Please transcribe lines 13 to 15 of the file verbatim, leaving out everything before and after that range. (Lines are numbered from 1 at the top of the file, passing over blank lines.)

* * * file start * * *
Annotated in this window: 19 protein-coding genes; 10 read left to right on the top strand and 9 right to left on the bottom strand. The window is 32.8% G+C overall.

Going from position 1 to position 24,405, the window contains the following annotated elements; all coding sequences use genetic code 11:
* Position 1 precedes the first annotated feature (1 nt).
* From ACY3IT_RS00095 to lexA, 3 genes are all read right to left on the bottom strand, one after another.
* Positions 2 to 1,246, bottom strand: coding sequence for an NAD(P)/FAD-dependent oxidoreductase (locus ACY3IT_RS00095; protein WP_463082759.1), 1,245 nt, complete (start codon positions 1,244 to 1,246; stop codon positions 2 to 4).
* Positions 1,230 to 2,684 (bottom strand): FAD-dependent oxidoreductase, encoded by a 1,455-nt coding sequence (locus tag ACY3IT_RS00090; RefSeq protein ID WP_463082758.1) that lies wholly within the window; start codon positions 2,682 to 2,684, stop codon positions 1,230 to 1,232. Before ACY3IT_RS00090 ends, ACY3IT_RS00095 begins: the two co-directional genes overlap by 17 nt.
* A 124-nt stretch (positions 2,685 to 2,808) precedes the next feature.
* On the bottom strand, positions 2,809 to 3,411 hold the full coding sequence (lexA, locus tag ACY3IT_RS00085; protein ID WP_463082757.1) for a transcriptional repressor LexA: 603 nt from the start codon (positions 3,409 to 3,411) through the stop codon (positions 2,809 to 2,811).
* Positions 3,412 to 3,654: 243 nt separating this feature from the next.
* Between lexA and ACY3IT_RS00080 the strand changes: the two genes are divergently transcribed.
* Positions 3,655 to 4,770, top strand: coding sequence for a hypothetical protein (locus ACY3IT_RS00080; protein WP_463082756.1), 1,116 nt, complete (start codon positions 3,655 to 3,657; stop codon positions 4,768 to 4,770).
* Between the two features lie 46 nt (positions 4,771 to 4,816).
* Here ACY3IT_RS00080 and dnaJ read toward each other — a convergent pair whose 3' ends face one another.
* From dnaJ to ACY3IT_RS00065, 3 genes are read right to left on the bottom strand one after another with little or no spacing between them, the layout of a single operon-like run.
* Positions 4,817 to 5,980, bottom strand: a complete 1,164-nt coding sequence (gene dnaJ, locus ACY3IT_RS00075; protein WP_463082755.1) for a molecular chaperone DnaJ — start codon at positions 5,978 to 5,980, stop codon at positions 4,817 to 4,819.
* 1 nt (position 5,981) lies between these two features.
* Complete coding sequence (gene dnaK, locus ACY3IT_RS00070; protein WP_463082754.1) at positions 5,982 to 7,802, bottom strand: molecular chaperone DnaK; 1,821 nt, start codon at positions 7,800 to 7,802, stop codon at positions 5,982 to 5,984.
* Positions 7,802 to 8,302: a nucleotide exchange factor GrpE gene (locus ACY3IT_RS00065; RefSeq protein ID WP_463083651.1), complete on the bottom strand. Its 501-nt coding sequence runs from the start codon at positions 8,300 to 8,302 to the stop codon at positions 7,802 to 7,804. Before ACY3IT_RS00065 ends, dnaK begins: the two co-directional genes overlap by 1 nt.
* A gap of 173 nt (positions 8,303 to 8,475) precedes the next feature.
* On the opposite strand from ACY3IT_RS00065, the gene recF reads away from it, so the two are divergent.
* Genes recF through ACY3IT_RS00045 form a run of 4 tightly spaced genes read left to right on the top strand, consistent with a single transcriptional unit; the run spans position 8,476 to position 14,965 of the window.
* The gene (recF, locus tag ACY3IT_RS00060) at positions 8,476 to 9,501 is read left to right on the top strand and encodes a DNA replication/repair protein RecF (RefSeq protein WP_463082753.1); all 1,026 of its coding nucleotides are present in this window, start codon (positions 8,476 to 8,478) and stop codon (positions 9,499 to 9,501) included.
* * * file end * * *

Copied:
* Here ACY3IT_RS00080 and dnaJ read toward each other — a convergent pair whose 3' ends face one another.
* From dnaJ to ACY3IT_RS00065, 3 genes are read right to left on the bottom strand one after another with little or no spacing between them, the layout of a single operon-like run.
* Positions 4,817 to 5,980, bottom strand: a complete 1,164-nt coding sequence (gene dnaJ, locus ACY3IT_RS00075; protein WP_463082755.1) for a molecular chaperone DnaJ — start codon at positions 5,978 to 5,980, stop codon at positions 4,817 to 4,819.